Do you remember when skis looked like this?

 No longer storing milk in a concrete cooling tank

In years past, on dairy farms across Wisconsin, milk houses would contain concrete water tanks in which several milk cans (like the can above) would be placed, each as it was filled with milk, and cold water was pumped into the tank to keep them cool until the milk hauler arrived to take them to the creamery. That was before the advent of the bulk tank with its electric agitator and cooling unit.

 Vintage Fuel Tank
in the West Wood

 February Sunset
glowing through the string of lights

Have a great week, everyone!

P.S. And about that Downton Abbey episode, we sure weren't at a loss for excitement. The last couple episodes have given us a shot of real drama. I'm looking forward to your thoughts on the subject.  Last week,  my favorite line was uttered by Lady Rosamund to her brother, Lord Grantham, 'The English language never lets you down.'  That was perfect! I won't set the scene, in case some have not yet watched that episode. But in context, it was a great line.

The more recent episode, Season Six, Episode 8, contained one of my favorite scenes, and a subject that I've written about before in a blog post about the importance of shared history.

From a scene with Lady Mary and Lady Edith:
“In the end, you’re my sister,” Edith says with a shrug. “And one day, only we will remember Sybil. Or Mama or Papa. Or Matthew or Michael. Or Granny or Carson. Or any of the others who have peopled our youth. Until at last our shared memories will mean more than our mutual dislike.”
The importance of shared history - something to think about.


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From your vintage blogger pal,


Saturday, February 20, 2016

A Prayer of Saint Augustine

 First Lutheran Church
Red Wing, MN

 A Wider View

'Almighty God, in whom we live and move and have our being, thou hast made us for thyself, so that our hearts are restless until they find rest in thee; grant us purity of heart and strength of purpose that no selfish passion may hinder us from knowing thy will, no weakness from doing it; but that in thy light we may see light, and in thy service find perfect freedom; through Jesus Christ our Lord. Amen.'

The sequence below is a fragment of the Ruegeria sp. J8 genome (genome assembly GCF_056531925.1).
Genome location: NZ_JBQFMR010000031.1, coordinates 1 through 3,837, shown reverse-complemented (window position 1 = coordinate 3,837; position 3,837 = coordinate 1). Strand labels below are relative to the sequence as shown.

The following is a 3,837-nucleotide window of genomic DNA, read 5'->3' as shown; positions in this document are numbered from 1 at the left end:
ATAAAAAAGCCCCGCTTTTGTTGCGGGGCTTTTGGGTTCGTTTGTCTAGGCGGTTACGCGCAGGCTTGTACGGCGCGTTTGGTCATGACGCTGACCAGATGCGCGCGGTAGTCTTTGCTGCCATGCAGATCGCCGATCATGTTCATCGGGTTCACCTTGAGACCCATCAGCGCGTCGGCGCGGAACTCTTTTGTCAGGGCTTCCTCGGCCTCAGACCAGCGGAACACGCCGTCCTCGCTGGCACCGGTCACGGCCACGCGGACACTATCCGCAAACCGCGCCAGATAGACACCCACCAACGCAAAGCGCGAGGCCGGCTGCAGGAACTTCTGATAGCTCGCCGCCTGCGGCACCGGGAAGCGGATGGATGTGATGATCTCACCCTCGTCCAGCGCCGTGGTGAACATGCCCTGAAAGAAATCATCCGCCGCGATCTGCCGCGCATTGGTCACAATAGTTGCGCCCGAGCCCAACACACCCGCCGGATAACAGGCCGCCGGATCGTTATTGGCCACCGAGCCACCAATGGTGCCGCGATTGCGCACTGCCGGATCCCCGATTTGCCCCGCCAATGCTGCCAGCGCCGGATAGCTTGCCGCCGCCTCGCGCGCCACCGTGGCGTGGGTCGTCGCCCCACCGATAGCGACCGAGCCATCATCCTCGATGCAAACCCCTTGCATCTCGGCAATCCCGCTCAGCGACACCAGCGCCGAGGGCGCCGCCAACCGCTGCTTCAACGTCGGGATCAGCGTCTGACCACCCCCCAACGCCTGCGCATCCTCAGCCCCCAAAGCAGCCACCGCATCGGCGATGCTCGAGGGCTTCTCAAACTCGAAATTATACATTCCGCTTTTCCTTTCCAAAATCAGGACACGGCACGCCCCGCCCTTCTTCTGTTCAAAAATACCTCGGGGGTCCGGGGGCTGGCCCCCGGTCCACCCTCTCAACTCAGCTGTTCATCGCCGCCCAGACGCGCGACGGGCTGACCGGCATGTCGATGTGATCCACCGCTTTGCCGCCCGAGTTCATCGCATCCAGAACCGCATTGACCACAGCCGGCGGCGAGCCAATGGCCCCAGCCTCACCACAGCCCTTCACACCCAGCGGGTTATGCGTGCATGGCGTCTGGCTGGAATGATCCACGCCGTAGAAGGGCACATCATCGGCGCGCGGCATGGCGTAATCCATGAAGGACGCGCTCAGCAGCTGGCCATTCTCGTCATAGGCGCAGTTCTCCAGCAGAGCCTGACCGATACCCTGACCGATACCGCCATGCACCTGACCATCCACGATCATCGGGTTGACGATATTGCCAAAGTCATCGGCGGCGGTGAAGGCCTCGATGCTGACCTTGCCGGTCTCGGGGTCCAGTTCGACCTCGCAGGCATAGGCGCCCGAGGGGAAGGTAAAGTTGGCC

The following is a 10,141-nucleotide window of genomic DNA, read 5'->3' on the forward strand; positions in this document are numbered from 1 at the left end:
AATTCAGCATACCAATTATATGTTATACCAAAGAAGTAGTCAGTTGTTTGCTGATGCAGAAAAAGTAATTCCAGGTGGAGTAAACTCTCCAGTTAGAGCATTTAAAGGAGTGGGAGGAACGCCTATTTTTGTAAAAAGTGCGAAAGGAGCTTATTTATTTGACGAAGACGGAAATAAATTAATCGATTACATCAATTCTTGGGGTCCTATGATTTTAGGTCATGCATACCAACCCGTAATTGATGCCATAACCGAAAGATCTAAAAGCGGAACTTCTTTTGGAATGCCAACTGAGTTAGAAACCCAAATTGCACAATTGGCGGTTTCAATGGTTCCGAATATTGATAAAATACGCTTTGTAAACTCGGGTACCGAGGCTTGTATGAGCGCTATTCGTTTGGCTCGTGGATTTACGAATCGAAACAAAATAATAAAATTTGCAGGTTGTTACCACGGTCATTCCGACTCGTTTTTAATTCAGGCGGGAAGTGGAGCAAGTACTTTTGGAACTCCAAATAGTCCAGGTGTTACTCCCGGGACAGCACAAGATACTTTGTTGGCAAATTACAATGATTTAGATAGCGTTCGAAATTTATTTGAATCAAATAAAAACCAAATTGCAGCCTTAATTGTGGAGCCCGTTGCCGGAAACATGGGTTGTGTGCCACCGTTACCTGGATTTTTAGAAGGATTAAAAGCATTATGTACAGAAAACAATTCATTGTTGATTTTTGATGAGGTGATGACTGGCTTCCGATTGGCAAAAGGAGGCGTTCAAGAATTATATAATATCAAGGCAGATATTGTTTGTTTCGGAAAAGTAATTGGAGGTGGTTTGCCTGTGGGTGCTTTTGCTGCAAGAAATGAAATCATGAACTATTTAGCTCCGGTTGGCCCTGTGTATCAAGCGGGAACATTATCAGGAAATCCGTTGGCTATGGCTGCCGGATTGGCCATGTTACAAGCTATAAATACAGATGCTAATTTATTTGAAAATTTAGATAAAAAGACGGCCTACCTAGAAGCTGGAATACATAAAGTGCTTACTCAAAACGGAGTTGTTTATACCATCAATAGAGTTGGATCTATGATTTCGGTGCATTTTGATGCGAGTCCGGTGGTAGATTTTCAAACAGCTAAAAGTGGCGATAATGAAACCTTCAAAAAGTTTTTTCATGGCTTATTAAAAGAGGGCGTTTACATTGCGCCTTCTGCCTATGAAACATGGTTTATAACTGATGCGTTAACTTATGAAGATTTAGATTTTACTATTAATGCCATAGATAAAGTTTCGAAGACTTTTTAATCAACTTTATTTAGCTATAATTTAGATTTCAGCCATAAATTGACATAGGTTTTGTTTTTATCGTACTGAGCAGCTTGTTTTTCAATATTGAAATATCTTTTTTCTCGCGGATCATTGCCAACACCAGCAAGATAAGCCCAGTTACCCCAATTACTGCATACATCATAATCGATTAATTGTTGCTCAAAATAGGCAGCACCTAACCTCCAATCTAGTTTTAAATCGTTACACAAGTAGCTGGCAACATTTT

-  Saint Augustine, 354-430

Have a blessed Lord's Day!


Linked to InSPIREd Sunday

Thursday, February 18, 2016

Wisconsin Barns and Good Fences

Barn just down the road

Good morning, everyone! It's Thursday, and time for more Wisconsin barns and good fences.

That country road near our house that I showed you on Monday

The same road in October. A color scheme I much prefer.

Photo taken from the car, about a mile from our house.
It's another view I love. I'm so grateful for rolling hills.

The neighbor's horses in winter

The horses look cold, don't they!


 From the Archives
Cows head to higher ground after an autumn rain
 floods part of their pasture on a nearby farm.
October, 2014

Linking to: Theresa's Good Fences
and Eileen's Saturday's Critters


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From the rolling [currently white] hills of Wisconsin,


Wednesday, February 17, 2016

Random Acts of Hodgepodge

(or maybe Hope)

This photo is for all of you who live in the northern states and can't wait for spring! It's a 'random' act of kindness from me to you, my blogging friends. xoxo

Join Joyce and the Gang
She writes the questions;
we write the answers.
Plug them into your own blog
and join in.

1. February 17th is National Random Acts of Kindness Day. It lands on the calendar one day after National Do Something for a Grouch Day (February 16) which somehow feels related. Perhaps the 16th inspired the 17th?